Yeah over here. I need to talk to you guys about Lit. Circles. After this short lil' intro, I'll show you the strategies I used
for the book my group is reading (The Homework Machine by Dan Gutman). I like the way Mr. Gutman writes. It is very creative. I
(maybe other student can too) can connect to the characters very well in the story. Enough of my opinion. I will have set up two
paragraphs for the two chunks my group was assigned to read in the past week. If you want to see them look down |/ if you think
this blog entry is stupid or you don't care just close the window or click on a different link or go to a different URL. Whatever. Here
is all the stuff I mentioned earlyer.
Chunk 1: Passage Master and Character Captain. This part was really weird, offensive at first but, funny after I read
over it again. Okay, okay. So the teacher at the Grand Canyon School, Miss Rasmussen, gives out this sheet of paper called "The
Ten Commandments of Homework" for the students to write about. Now, one of the characters, Sam Dawkins (Snikwad by his
friends) makes up his own commandments totally rejecting homework and complaining about how bad it is. It is very creative
though sort of, erm, sickening, I guess to teachers and those who like homework. Though he got a B for creativity. Lucky duck.
Miss R. lets the kids get away from stuff that they shouldn't be getting away from that easily. Which leads me to another point.
Miss Rasmussen can be described by many adjectives, such as childish or immature, considering her first few teaching years.
Letting Snik off the hook when he insulted the academic curriculum and rejecting home. Now that is a good example.
Chunk 2: Summarizer and Question Director. In Chunk 2, three kids, Sam Dawkins, Kelsey Donnelly and Judy Douglas
ride over to this geeky kid's (Brenton Damagatchi) house to use the homework machine to avoid doing it themselves. Brenton's
mom is fool by the fact that the kids are only there to use the machine, not to be friends with Brenton. But still, the kids take her for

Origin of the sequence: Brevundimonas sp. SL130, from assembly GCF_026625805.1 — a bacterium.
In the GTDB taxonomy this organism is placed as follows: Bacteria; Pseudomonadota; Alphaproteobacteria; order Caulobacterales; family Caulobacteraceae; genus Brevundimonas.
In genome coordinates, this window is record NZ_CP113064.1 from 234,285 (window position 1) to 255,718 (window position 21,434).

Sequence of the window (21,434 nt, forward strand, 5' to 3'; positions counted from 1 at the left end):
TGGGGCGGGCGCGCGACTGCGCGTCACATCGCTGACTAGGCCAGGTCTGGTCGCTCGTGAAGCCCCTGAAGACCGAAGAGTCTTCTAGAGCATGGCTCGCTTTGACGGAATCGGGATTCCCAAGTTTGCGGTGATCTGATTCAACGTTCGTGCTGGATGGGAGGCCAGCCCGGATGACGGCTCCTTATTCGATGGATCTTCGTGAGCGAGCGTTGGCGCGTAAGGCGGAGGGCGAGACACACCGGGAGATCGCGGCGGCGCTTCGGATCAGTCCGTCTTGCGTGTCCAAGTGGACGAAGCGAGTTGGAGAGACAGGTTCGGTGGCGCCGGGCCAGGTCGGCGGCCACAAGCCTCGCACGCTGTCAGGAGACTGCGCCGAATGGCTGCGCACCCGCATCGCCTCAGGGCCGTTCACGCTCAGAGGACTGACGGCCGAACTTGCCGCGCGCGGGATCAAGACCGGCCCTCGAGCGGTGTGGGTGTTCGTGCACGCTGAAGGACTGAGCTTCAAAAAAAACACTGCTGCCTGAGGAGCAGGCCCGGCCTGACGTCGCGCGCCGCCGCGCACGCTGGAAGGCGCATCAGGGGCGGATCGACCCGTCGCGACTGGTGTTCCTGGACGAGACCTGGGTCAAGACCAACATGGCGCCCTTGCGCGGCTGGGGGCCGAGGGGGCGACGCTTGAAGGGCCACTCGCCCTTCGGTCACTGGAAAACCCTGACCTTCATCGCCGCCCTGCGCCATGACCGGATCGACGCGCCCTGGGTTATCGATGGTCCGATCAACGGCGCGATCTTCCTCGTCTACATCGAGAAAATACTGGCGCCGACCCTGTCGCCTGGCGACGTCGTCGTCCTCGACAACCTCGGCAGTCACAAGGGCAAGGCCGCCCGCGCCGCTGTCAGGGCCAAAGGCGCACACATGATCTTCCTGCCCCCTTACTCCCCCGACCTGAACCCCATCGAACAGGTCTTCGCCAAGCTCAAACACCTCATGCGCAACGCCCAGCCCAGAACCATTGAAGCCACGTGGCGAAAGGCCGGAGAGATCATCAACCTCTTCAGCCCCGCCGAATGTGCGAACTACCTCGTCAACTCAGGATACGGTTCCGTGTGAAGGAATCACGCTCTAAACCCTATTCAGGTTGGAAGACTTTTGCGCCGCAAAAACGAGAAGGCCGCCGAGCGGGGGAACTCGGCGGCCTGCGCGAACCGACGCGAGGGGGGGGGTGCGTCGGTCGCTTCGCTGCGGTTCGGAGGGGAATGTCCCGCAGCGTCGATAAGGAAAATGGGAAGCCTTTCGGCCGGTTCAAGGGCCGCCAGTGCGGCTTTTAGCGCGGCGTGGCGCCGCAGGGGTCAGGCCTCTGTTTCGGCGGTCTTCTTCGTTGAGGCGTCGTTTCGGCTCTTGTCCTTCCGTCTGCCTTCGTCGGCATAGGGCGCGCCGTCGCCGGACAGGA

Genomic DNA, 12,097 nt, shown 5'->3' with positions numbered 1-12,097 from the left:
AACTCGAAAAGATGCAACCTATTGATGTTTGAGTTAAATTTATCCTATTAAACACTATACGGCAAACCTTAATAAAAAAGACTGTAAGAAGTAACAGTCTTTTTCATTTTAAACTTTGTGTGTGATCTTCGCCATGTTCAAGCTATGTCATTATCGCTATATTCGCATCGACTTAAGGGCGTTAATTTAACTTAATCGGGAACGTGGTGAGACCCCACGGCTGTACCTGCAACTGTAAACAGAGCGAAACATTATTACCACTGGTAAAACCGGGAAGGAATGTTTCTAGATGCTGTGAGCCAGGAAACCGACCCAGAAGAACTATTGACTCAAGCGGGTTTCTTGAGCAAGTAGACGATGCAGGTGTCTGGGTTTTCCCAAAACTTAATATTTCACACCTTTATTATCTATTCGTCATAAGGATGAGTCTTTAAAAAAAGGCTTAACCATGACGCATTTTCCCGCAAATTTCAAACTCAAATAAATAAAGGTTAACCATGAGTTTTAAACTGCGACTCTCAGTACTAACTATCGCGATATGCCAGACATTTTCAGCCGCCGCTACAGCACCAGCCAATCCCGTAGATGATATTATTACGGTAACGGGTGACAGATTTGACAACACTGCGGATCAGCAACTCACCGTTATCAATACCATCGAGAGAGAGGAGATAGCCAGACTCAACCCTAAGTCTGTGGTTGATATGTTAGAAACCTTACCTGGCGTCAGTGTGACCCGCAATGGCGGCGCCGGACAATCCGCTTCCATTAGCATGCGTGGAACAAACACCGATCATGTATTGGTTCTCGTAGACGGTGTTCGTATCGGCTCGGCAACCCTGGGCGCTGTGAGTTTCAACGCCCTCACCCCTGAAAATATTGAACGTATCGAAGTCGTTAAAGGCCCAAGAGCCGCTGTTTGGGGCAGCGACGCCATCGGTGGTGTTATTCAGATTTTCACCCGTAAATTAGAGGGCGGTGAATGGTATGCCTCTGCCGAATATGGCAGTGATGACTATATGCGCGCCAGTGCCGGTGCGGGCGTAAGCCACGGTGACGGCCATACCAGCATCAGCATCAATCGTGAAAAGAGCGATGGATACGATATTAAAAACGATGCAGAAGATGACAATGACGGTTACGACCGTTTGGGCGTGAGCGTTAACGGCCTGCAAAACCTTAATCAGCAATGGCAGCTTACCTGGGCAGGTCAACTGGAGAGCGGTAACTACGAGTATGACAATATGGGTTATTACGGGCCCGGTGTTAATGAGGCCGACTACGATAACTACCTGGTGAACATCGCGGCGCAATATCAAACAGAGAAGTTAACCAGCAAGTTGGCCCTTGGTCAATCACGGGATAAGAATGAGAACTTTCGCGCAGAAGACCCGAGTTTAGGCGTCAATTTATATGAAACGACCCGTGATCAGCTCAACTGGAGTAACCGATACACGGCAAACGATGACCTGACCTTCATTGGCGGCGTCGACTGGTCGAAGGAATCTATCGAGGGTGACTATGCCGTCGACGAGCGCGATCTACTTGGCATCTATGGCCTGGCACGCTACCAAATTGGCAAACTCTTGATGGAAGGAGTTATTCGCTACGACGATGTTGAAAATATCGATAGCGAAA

granted and she makes them sweets and treats. Brenton opens Snik's yes toward chess, a game he though was a slow, boring,
game for eggheads, to a game of war strategy, in slow motion, of corse. The D Squad starts to part, but only for a short time,
moving their own ways and trying their own new things. That doesn't last long. Then Brenton suddenly gets this strange idea to
tell everyone on the internet and email to wear red socks on Thursday. Though he is the only one not wearing any red socks in the
whole school. Nobody knows it was him who sent the memo, just they way he likes it. Then, when the report cards come out at the
end of the marking period, the parents flip because of the excellent grades, especially the parents of the slackers. Lots of other
stuff happens, little details that if I told you about, you would be here all night reading this. At least, I told you all of the highlights.
On to the questions. I noticed that the school has a lot of clicky students there. Why is that? I don't understand that kind of behavior
in students, most likely many reasons. That is my hypothesis. I always wonder, why does the author (in almost every book by any
author I have read) have to have some person lie in the story. Couldn't they be creative and make up something more interesting?
I'm not against it just a thought you know.
Well, thats it for my blog... Hope you enjoyed it!
Some random blogger,